There are plenty of activities (besides hiking!) that you can enjoy while you are on the Sunshine Coast Trail. Here are just a few you should come prepared for:


This popular outdoor treasure hunt activity requires a GPS and a big kid attitude! There are several geocaches hidden along the SCT that you can go searching for! Check out for more information about geocaching, and to find registered geocaches along the trail.

Lake swimming on the Sunshine Coast Trail


Going for a summer hike along the SCT? Be sure to bring your swimming shorts! There are lots of great places to stop for a swim — many of them noted in the Sunshine Coast Trail guidebook. There’s nothing like a refreshing swim after a hot day of hiking, after all!


There are several places along the SCT that are suitable for canoeing — like Big Sliammon Lake, Inland Lake, Powell Lake, Goat Lake and more. Furthermore, parts of the SCT intersect with spots on Powell River’s great Powell Forest Canoe Route (which traverses 8 lakes in a chain). Check out the symbols on the SCT maps, or ask at Tourism Powell River for more information on great canoeing spots.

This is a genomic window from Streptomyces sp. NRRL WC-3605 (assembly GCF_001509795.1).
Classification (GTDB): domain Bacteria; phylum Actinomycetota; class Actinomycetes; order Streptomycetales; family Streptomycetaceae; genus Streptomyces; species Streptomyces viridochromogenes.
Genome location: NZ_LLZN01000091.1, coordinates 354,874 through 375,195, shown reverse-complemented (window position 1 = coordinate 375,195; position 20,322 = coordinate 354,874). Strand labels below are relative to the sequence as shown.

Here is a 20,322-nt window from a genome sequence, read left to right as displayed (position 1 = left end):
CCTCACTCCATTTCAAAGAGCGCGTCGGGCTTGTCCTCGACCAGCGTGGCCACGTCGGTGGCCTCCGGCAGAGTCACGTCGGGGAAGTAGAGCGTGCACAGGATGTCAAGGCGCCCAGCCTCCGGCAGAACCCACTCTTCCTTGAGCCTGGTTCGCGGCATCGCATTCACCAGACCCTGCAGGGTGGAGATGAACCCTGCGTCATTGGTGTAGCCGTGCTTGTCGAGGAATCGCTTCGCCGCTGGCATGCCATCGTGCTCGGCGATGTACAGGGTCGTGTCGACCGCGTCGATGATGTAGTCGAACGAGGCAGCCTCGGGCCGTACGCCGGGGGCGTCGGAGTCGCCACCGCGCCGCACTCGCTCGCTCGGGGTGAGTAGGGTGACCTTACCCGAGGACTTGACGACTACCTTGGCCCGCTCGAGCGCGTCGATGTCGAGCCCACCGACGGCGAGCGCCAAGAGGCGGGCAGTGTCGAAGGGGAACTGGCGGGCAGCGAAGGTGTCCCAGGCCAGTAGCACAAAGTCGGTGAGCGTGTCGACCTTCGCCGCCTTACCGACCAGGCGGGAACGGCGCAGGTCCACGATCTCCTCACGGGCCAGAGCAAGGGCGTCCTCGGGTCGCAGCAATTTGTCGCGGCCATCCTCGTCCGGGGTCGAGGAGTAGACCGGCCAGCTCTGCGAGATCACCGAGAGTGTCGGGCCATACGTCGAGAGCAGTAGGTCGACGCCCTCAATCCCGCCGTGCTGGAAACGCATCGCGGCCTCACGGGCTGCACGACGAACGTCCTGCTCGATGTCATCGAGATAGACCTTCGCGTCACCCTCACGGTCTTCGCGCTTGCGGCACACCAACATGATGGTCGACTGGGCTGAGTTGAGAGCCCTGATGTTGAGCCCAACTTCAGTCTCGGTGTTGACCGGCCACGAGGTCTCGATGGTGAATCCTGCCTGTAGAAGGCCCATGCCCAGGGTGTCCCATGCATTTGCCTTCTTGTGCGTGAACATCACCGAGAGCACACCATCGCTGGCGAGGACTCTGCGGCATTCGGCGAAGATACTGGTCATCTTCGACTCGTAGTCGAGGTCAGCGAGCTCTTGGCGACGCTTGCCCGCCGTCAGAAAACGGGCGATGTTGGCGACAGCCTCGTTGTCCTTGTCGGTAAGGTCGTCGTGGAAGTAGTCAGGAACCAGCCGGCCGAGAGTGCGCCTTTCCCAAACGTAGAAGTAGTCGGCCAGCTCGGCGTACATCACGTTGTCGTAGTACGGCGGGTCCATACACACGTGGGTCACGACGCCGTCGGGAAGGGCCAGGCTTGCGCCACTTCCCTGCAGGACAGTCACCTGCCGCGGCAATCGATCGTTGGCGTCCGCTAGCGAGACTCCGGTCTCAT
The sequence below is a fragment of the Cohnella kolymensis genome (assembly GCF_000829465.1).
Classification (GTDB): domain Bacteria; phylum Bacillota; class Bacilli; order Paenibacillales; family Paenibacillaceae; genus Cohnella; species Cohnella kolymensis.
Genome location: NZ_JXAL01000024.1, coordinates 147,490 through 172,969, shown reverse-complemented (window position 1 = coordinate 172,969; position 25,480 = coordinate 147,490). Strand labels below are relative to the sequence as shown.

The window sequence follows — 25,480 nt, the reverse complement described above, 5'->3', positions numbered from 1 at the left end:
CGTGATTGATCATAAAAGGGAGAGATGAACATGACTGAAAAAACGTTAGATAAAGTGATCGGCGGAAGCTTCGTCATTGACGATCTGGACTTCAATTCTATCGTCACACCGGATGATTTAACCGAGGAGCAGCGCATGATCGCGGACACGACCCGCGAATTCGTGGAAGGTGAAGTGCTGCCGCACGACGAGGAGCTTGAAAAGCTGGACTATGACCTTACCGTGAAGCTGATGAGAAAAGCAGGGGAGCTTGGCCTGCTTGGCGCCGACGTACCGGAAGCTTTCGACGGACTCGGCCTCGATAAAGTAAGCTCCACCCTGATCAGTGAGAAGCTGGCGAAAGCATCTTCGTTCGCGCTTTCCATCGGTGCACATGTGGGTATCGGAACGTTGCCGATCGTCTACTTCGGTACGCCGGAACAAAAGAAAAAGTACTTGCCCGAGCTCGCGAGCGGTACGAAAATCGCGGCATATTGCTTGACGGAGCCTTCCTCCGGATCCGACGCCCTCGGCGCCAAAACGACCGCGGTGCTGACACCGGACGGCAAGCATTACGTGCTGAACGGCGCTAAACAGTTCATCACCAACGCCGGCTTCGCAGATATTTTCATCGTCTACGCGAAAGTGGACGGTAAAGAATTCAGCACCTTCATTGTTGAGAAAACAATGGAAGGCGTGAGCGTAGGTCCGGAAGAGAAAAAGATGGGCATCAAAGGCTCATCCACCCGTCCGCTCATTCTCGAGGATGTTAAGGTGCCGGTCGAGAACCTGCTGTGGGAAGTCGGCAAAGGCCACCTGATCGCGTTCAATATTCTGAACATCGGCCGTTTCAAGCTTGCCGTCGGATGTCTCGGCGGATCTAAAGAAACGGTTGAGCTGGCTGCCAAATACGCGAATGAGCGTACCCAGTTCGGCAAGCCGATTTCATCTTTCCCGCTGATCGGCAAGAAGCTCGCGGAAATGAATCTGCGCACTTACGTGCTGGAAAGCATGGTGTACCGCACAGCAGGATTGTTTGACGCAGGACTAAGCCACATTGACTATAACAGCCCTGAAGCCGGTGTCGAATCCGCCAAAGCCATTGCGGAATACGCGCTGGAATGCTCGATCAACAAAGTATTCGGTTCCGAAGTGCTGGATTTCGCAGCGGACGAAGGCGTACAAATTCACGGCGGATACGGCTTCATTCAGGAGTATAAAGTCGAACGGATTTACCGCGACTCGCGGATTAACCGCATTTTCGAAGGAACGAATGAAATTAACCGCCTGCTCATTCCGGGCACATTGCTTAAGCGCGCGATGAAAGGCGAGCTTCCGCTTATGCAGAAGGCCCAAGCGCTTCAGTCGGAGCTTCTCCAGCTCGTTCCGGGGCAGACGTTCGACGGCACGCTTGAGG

Bird Watching

Sit quietly for a while at any point along the Sunshine Coast Trail and you are bound to see and hear any number of feathered friends. Kingfishers, pileated woodpeckers, marbled murrelets, bald eagles and more. If you’re a bird watching fan, be sure to bring your binoculars! Check out our Wildlife Encounters page for more detailed information.

Mushrooms and blueberries collected while hiking the SCT

Plant Identification

Botany buffs will get their thrills along the SCT as wild flowers and interesting plants bloom all around. Check out Eagle Walz’s SCT Guidebook for hints as to times of year and places to find treasures like chocolate lilies, rhododendron groves, and more. Check out our Plants, Berries & Flowers page for more detailed information.


There are so many great spots for photography along the Sunshine Coast Trail that it would be impossible to recommend a list of spots. Be sure of one thing — don’t forget your camera! Serious amateur photographers would be well advised to bring a tripod along, especially for photos in lower-light wooded areas, and a polarizing filter. Appleton Canyon is a great spot to take wonderful waterfall pictures, particularly when the falls are running high in the spring.